In the United States, one in every six citizens has no health insurance, and at least as many more have inadequate insurance, and don’t know it. The lack of adequate insurance closes doors to proper health care here. Many of those that have insurance only discover how inadequate it is, when they really need health care. That’s when they find out (from clerks with little or no medical training) about exclusionary clauses, unavailable treatment, pre-existing conditions, bankrupting deductibles and co-payments, and lifetime, annual, or incident limits. There is finally something we can do about this crippling and too-costly system.
If you’re one of 100 million Americans without adequate or any insurance, whether by choice or not, you are playing a cruel game of Russian roulette with stakes the likes of which you better hope and pray you never learn about the hard way. Most of us play that game during our lives, like it or not. Half the personal bankruptcies in the United States result from medical costs and emergencies. And many, many people suffer and die from not getting needed preventive health care and treatment in time, from inability or reluctance to pay deductibles and co-pays.
Regardless of how good you think your “coverage” is now, you confront the crisis when:
• An employer changes or eliminates benefits to cut costs and improve profitability or just by mistake, or because insurance is no longer offered; or an insurance company changes its policy or its list of acceptable doctors, clinics, or treatment options; or it decides not to provide insurance any longer; or cost of self-insurance becomes prohibitive.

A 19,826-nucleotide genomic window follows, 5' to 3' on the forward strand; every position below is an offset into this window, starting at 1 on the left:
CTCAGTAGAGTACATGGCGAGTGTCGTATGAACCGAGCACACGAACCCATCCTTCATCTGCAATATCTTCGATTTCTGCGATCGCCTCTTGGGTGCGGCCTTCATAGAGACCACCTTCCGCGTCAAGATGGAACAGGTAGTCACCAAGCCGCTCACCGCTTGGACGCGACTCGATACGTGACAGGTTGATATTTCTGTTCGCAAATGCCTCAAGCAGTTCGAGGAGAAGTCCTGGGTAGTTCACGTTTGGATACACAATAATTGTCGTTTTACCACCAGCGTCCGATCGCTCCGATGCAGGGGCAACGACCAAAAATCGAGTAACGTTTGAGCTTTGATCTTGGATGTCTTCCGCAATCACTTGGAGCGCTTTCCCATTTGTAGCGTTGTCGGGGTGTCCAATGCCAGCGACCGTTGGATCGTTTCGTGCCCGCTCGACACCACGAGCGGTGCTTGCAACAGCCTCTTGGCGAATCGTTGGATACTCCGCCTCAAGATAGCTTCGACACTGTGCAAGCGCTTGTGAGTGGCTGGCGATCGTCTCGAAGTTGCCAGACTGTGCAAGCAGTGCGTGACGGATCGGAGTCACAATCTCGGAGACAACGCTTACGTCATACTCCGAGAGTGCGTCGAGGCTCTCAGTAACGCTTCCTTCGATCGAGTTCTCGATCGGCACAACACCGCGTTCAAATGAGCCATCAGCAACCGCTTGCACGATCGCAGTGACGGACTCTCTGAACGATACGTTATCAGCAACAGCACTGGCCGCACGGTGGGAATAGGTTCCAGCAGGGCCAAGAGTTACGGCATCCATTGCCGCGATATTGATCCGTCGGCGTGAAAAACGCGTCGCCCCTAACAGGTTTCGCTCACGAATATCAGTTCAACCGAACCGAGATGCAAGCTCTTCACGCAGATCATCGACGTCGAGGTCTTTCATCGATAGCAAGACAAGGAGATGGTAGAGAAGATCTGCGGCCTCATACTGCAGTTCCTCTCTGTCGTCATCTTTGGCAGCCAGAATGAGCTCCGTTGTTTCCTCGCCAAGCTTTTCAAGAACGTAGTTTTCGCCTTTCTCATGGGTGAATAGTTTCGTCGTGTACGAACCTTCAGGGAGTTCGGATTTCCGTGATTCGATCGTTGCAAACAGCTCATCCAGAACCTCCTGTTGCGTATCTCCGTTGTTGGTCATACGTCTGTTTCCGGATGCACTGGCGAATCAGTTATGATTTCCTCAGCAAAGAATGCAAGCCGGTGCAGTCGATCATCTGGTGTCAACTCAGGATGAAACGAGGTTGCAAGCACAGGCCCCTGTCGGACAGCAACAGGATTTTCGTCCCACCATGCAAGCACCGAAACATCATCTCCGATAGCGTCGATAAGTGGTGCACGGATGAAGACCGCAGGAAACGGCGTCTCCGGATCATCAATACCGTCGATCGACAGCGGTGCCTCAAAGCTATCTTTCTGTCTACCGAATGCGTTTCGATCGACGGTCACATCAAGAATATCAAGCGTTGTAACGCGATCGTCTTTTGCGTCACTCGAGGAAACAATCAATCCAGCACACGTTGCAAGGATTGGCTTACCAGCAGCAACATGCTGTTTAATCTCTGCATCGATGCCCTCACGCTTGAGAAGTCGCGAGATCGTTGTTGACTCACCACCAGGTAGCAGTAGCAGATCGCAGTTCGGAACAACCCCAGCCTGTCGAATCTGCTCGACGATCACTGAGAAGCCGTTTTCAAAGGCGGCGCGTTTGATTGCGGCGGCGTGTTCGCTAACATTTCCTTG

• Marital status, age, health, or employment of you or a family member changes, and insurance coverage ends or changes as a result.
We all encounter the crisis, every day, as American business and industry down-sizes, out-sources, relocates, or ceases operations due to inability to compete with companies that do not have to shoulder the exorbitant costs of private health insurance that unfairly burden American business. This health care crisis is costing us jobs and commerce, as well as lives and health.
The four most outrageous health care myths we must overcome are:
Myth 1: “The United States has the best health care system in the world.”
Truth: We could have the best health care system in the world … if it weren’t for the way it is administered. If you (like any deposed, exiled dictator on good terms with the State Department) have unlimited wealth, or (like any member of Congress) are among the very small percentage who have an ironclad lifetime guarantee of no-strings-attached top-drawer insurance, you can get the finest health care here in the U.S. But for most all the rest of us, measured by all basic health care outcomes, from infant mortality rates to life expectancy, the United States has steadily fallen from number one in the world to the back of the pack of industrialized nations. The World Health Organization now ranks the U.S. health care system in 42nd place compared to all other countries.